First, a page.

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Frames, Slots and Symbols of LTE

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Frames, Slots and Symbols of LTE

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In LTE, the time axis is divided into entities. These time entities have the following hierarchy, as illustrated in Figure 10.

- The fundamental time unit of LTE transmission is a radio frame, which has a duration of 10 ms.
- Each radio frame is divided into 10 subframes (each being 1ms long). Subframes are the fundamental time unit for most LTE processing, like scheduling.
- Each subframe consists of two slots (illustrated in Figure 11), which are each 0.5 ms long.
- Each slot consists of 7 (or 6) symbols.
Duration of the different units is often given in terms of the sampling time $T_s = 1/30,720,000 s$
which is the reference time for defining any slot in LTE and also called as
*book keeping time*.

Now consider the details of a symbol. Since the modulation format is OFDM (regular OFDM for the downlink, and DFT- precoded OFDM in the uplink), multiple subcarriers are present.

- The regular spacing between the subcarriers is $f = 15 KHz $. Therefore an OFDM symbol duration (without cyclic prefix) is $1/15K = 67 \mu s = 2048 T_s$.
- One subcarrier, for the duration of 1 OFDM symbol, is called a
*resource element*. - Number of OFDM symbols into one slot = $15630/ 2048 = 7.6 $. That is 6 or 7 OFDM
symbols can fit in to one time slot, depending on the duration of the cyclic prefix. LB
represents the
*load block*or*OFDM symbol*. - In the “regular” case, the duration of the cyclic prefix is 160 $T_s$ in the first OFDM symbol and 144 $T_s$ for the subsequent symbols. Therefore, $\text {one time slot} = 160T_s +(6 \times 144T_s)+(7 \times 2048)= 15360 T_s = 0.5ms$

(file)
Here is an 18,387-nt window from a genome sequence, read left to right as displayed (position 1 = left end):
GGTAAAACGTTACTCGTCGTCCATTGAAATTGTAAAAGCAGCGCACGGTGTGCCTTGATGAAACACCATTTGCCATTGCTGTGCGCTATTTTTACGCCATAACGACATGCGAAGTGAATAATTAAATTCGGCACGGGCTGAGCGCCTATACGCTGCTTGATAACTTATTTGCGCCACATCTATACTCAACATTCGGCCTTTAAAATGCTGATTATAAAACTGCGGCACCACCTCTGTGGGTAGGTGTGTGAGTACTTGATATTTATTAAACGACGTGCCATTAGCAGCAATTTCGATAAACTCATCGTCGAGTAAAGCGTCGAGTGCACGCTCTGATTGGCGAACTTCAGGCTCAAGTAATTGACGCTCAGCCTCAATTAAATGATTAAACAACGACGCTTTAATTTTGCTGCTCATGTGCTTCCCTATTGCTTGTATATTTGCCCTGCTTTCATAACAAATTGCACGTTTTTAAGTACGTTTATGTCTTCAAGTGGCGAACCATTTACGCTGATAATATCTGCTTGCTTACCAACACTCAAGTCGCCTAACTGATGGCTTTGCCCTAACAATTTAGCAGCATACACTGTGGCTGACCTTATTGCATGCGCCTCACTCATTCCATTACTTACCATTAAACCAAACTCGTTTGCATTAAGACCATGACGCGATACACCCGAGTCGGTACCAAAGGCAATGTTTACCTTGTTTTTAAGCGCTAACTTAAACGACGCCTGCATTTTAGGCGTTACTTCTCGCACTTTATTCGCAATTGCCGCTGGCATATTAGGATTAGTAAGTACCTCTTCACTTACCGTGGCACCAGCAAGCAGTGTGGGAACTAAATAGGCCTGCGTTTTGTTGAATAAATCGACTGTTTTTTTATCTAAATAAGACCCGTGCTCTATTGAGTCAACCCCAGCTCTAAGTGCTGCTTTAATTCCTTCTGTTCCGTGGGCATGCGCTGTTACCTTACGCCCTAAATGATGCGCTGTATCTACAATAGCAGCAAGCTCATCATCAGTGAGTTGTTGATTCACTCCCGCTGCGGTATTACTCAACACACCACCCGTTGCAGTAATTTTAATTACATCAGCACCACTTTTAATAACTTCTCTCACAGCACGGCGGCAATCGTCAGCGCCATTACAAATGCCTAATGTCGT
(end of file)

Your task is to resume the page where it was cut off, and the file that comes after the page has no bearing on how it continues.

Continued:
- A long or extended cyclic prefix is $512 T_s$, so that only a total of 6 OFDM symbols fit into one slot. Such a long cyclic prefix is used in environments with large delay spread and/or for Multicast/Broadcast over Single Frequency Network (MB-SFN).

In this chapter “normal-length” cyclic prefix is considered unless otherwise stated.
Time/frequency resources are assigned to different users as integer multiples of a *Resource
Block* (RB).

- Specifically, an RB is 12 subcarriers ($12 \times15kHz=180 kHz$) over the duration of one slot.
- For the uplink, only contiguous RBs can be assigned to one MS.
- Furthermore, the number of RBs has to be decomposable into factors of 2, 3, and 5; this is done to ensure an efficient implementation. With that prescription, any of the necessary DFTs can be composed of radix-2, radix-3, and radix-5 butterfly structures.

Allocation of resource blocks to a MS for downlink is illustrated in Figure 12.

- In the TDD case, subframes can be assigned flexibly to uplink and downlink, with the exception of subframes 0 and 5, which are always used for the downlink, and subframe 2, which is always used for the uplink.
- For every transition from downlink to uplink, a guard interval is kept to avoid collisions between the packets on the air. Therefore there are subframes that contain three distinct parts: a Downlink Pilot Time Slot (DwPTS), Uplink Pilot Time Slot (UpPTS), and a guard interval between them.
- A guard interval is not necessary for a transition from uplink to downlink.

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